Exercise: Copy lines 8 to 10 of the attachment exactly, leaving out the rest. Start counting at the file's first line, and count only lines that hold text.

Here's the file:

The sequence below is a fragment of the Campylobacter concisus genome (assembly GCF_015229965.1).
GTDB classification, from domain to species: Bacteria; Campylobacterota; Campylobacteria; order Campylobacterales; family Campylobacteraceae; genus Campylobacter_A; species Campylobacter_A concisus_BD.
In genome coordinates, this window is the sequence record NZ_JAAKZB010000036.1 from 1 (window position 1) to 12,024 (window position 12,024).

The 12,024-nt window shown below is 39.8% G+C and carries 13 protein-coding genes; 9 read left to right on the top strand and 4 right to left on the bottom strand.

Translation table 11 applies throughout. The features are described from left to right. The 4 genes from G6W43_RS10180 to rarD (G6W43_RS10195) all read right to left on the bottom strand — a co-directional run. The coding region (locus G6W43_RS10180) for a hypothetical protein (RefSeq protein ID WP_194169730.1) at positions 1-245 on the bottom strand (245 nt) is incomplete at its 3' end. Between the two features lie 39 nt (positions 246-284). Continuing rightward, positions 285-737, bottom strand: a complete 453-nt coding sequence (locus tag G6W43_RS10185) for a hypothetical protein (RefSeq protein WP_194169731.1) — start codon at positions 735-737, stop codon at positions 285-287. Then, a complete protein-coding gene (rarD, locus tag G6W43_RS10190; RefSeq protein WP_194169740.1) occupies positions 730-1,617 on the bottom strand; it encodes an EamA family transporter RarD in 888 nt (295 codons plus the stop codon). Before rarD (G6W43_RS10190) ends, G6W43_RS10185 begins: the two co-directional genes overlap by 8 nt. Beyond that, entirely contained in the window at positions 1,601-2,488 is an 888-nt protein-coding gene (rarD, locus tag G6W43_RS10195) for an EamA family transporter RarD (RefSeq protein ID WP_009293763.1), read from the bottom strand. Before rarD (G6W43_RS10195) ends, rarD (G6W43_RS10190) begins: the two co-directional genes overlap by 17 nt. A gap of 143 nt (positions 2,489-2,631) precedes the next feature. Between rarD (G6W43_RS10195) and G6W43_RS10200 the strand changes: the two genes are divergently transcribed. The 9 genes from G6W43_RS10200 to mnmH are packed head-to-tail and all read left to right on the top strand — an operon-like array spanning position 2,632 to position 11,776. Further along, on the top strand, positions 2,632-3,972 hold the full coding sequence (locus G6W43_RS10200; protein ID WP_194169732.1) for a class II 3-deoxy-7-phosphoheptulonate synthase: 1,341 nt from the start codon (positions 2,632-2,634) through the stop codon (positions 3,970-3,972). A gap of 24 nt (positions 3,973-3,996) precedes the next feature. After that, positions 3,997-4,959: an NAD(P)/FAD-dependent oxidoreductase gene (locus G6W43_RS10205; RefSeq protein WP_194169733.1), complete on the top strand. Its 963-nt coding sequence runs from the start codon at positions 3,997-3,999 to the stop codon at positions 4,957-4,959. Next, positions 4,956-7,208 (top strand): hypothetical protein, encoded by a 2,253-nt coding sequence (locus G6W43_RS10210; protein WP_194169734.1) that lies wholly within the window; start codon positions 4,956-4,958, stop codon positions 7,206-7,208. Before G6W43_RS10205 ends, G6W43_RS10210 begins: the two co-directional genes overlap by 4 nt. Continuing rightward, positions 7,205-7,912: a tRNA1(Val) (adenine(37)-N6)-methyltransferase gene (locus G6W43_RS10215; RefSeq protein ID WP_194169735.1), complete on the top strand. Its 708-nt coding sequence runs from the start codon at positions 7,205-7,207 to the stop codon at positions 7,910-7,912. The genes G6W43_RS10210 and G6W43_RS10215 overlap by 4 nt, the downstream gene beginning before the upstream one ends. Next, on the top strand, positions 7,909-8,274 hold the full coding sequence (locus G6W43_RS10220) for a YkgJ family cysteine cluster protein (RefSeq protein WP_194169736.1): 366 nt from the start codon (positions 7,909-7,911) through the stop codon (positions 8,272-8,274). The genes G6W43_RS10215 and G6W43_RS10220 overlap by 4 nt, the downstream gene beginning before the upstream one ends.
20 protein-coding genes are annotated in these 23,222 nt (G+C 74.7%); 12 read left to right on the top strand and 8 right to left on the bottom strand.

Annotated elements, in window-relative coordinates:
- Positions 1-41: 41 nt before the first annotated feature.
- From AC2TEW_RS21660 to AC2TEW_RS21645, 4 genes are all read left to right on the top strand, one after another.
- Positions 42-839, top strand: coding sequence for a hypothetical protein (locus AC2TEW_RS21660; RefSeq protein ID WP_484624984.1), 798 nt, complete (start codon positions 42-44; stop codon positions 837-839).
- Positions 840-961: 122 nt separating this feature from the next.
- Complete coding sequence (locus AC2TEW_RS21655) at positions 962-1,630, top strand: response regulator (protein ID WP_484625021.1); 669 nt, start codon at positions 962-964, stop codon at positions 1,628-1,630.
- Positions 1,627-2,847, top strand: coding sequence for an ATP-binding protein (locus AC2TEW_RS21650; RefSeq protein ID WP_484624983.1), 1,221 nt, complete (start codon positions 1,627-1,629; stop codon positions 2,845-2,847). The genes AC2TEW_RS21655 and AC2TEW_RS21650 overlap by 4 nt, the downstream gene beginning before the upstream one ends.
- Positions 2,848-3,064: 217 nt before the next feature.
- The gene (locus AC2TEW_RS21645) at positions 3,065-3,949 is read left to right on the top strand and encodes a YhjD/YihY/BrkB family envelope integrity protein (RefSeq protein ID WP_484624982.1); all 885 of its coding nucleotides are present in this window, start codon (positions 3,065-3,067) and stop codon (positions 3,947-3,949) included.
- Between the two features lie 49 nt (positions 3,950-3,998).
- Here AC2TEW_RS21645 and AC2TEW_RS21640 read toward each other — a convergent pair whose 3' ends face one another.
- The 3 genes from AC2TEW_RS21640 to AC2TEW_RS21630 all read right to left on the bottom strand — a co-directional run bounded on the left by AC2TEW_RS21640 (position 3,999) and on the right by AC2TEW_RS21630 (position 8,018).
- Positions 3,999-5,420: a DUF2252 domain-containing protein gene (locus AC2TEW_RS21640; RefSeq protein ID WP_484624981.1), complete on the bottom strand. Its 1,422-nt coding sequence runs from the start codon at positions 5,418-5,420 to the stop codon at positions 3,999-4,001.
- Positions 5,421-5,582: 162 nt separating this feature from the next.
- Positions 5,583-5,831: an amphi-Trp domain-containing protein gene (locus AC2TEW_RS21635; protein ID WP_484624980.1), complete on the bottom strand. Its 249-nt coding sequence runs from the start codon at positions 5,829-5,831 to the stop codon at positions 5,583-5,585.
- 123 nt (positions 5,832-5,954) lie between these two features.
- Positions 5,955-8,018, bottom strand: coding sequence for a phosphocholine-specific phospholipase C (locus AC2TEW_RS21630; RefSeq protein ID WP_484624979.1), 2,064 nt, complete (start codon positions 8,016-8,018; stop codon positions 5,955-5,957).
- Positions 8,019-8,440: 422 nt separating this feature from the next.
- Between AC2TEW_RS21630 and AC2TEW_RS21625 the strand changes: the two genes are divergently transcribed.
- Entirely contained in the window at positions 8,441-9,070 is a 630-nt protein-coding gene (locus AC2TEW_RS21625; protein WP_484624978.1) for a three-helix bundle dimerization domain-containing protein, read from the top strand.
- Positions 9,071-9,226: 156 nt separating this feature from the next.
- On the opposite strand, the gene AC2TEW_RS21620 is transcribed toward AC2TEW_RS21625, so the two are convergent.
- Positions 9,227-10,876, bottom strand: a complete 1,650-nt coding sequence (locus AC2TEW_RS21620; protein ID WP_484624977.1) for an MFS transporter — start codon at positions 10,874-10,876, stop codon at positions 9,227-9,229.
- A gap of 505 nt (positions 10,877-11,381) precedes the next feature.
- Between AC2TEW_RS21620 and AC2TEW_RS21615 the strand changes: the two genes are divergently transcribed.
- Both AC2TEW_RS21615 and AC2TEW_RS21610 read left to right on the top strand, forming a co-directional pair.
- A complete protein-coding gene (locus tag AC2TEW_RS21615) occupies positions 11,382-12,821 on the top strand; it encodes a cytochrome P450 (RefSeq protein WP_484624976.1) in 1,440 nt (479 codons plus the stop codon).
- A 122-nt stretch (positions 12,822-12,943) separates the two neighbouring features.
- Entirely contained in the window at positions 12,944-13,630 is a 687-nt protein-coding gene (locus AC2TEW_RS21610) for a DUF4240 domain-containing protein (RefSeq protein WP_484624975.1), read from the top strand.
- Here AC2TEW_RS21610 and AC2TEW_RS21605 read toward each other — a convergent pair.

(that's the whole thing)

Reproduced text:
- Positions 1-41: 41 nt before the first annotated feature.
- From AC2TEW_RS21660 to AC2TEW_RS21645, 4 genes are all read left to right on the top strand, one after another.
- Positions 42-839, top strand: coding sequence for a hypothetical protein (locus AC2TEW_RS21660; RefSeq protein ID WP_484624984.1), 798 nt, complete (start codon positions 42-44; stop codon positions 837-839).